This manual page is part of the POSIX Programmer's Manual. The Linux
implementation of this interface may differ (consult the
corresponding Linux manual page for details of Linux behavior), or
the interface may not be implemented on Linux.
The inet_ntop() function shall convert a numeric address into a text
string suitable for presentation. The af argument shall specify the
family of the address. This can be AF_INET or AF_INET6. The src
argument points to a buffer holding an IPv4 address if the af
argument is AF_INET, or an IPv6 address if the af argument is
AF_INET6; the address must be in network byte order. The dst argument
points to a buffer where the function stores the resulting text
string; it shall not be NULL. The size argument specifies the size of
this buffer, which shall be large enough to hold the text string
(INET_ADDRSTRLEN characters for IPv4, INET6_ADDRSTRLEN characters for
The inet_pton() function shall convert an address in its standard
text presentation form into its numeric binary form. The af argument
shall specify the family of the address. The AF_INET and AF_INET6
address families shall be supported. The src argument points to the
string being passed in. The dst argument points to a buffer into
which the function stores the numeric address; this shall be large
enough to hold the numeric address (32 bits for AF_INET, 128 bits for
If the af argument of inet_pton() is AF_INET, the src string shall be
in the standard IPv4 dotted-decimal form:
where "ddd" is a one to three digit decimal number between 0 and 255
(see inet_addr(3p)). The inet_pton() function does not accept other
formats (such as the octal numbers, hexadecimal numbers, and fewer
than four numbers that inet_addr() accepts).
If the af argument of inet_pton() is AF_INET6, the src string shall
be in one of the following standard IPv6 text forms:
1. The preferred form is "x:x:x:x:x:x:x:x", where the 'x's are the
hexadecimal values of the eight 16-bit pieces of the address.
Leading zeros in individual fields can be omitted, but there
shall be at least one numeral in every field.
2. A string of contiguous zero fields in the preferred form can be
shown as "::". The "::" can only appear once in an address.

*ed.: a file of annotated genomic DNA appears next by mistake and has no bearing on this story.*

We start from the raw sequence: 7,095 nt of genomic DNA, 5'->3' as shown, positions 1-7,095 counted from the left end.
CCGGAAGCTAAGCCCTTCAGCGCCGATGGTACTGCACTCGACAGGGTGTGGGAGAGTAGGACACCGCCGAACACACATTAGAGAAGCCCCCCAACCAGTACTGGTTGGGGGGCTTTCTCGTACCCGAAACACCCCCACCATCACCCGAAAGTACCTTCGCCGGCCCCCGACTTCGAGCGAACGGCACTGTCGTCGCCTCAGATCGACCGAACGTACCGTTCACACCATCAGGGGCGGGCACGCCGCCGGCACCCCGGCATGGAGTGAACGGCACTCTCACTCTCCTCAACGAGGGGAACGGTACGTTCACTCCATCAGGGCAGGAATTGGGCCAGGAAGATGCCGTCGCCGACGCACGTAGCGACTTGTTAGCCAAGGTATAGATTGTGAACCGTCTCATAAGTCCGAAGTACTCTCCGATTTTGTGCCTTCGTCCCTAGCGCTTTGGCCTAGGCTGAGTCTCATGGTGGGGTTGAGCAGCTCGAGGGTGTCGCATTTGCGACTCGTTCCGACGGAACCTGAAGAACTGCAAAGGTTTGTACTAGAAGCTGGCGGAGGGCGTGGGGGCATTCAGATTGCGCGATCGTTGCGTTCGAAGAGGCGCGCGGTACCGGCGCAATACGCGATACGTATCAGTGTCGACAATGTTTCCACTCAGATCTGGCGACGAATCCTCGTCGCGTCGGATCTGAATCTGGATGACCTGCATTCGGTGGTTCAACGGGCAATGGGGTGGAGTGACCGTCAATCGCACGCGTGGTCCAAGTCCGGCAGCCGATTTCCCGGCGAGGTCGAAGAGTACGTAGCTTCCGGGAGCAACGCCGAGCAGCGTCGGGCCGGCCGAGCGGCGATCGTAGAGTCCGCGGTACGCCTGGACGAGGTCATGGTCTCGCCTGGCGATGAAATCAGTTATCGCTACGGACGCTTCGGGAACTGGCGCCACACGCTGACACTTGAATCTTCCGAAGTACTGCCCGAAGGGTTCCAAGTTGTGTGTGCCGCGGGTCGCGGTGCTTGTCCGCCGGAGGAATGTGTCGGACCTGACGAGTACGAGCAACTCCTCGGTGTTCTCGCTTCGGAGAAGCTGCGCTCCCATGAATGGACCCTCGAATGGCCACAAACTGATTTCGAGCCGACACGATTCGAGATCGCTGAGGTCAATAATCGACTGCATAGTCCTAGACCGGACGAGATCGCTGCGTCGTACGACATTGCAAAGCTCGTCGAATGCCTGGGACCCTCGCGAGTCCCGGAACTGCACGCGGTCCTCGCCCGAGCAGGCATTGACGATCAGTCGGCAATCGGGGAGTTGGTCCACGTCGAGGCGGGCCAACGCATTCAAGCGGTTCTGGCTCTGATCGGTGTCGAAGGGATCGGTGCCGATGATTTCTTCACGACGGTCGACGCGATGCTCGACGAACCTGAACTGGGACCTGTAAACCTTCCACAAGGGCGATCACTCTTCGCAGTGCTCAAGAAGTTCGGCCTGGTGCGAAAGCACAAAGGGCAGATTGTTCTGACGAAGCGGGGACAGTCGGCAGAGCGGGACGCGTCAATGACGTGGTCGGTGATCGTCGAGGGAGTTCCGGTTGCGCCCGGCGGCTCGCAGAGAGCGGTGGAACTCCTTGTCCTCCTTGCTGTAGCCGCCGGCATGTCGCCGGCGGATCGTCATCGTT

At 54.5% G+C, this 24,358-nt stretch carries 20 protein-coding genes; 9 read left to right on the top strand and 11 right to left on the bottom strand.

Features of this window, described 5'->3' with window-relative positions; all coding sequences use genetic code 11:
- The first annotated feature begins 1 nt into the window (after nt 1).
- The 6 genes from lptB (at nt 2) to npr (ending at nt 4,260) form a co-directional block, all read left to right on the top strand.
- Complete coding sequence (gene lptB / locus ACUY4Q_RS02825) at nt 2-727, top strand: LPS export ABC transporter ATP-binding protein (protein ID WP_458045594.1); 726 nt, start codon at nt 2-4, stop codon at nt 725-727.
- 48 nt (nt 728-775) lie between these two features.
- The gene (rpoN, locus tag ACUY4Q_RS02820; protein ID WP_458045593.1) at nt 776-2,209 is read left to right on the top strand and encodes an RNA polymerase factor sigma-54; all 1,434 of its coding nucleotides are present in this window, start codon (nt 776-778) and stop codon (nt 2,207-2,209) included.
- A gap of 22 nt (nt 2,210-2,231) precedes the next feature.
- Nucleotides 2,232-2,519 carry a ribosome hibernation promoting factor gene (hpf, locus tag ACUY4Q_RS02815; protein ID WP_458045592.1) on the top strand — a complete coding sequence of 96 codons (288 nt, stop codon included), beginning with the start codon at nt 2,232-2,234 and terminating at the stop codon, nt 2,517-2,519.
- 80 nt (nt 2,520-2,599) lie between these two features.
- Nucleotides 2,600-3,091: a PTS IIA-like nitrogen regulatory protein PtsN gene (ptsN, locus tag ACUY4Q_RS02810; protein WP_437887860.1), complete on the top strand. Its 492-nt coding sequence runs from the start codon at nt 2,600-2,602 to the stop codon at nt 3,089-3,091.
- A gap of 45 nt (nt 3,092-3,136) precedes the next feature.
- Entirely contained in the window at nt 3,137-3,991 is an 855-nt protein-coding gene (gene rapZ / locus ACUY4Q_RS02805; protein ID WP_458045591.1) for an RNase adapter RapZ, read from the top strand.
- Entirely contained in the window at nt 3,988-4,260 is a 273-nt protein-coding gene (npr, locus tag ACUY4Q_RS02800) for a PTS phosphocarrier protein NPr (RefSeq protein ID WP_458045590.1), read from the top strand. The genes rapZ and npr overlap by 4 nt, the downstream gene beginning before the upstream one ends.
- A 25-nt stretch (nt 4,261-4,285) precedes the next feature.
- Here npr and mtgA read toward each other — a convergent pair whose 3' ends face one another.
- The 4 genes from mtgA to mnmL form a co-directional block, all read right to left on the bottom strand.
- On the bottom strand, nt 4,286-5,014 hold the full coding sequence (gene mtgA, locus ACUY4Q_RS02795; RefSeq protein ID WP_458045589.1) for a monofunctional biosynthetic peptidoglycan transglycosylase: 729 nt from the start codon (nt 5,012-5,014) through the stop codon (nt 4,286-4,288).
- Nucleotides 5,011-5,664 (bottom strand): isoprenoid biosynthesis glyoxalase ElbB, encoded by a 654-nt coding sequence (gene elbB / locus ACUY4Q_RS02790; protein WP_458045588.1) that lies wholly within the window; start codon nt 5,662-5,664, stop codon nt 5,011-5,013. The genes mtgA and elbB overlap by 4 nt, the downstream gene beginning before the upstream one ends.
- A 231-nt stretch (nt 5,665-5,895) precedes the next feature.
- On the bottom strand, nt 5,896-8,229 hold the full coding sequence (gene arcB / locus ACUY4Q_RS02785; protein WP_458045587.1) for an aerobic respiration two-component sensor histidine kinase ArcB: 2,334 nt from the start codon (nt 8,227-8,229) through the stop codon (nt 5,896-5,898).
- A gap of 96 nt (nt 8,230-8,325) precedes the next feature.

Unspecified addresses ("0:0:0:0:0:0:0:0") may be represented
simply as "::".
3. A third form that is sometimes more convenient when dealing with
a mixed environment of IPv4 and IPv6 nodes is
"x:x:x:x:x:x:d.d.d.d", where the 'x's are the hexadecimal values
of the six high-order 16-bit pieces of the address, and the 'd's
are the decimal values of the four low-order 8-bit pieces of the
address (standard IPv4 representation).
Note: A more extensive description of the standard
representations of IPv6 addresses can be found in RFC 2373.
The inet_ntop() function shall return a pointer to the buffer
containing the text string if the conversion succeeds, and NULL
otherwise, and set errno to indicate the error.
The inet_pton() function shall return 1 if the conversion succeeds,
with the address pointed to by dst in network byte order. It shall
return 0 if the input is not a valid IPv4 dotted-decimal string or a
valid IPv6 address string, or −1 with errno set to [EAFNOSUPPORT] if
the af argument is unknown.
The inet_ntop() and inet_pton() functions shall fail if:
The af argument is invalid.
ENOSPC The size of the inet_ntop() result buffer is inadequate.
The following sections are informative.
Portions of this text are reprinted and reproduced in electronic form
from IEEE Std 1003.1, 2013 Edition, Standard for Information
Technology -- Portable Operating System Interface (POSIX), The Open
Group Base Specifications Issue 7, Copyright (C) 2013 by the
Institute of Electrical and Electronics Engineers, Inc and The Open
Group. (This is POSIX.1-2008 with the 2013 Technical Corrigendum 1
applied.) In the event of any discrepancy between this version and
the original IEEE and The Open Group Standard, the original IEEE and
The Open Group Standard is the referee document. The original
Standard can be obtained online at http://www.unix.org/online.html .
Any typographical or formatting errors that appear in this page are
most likely to have been introduced during the conversion of the
source files to man page format. To report such errors, see
IEEE/The Open Group 2013 INET_NTOP(3P)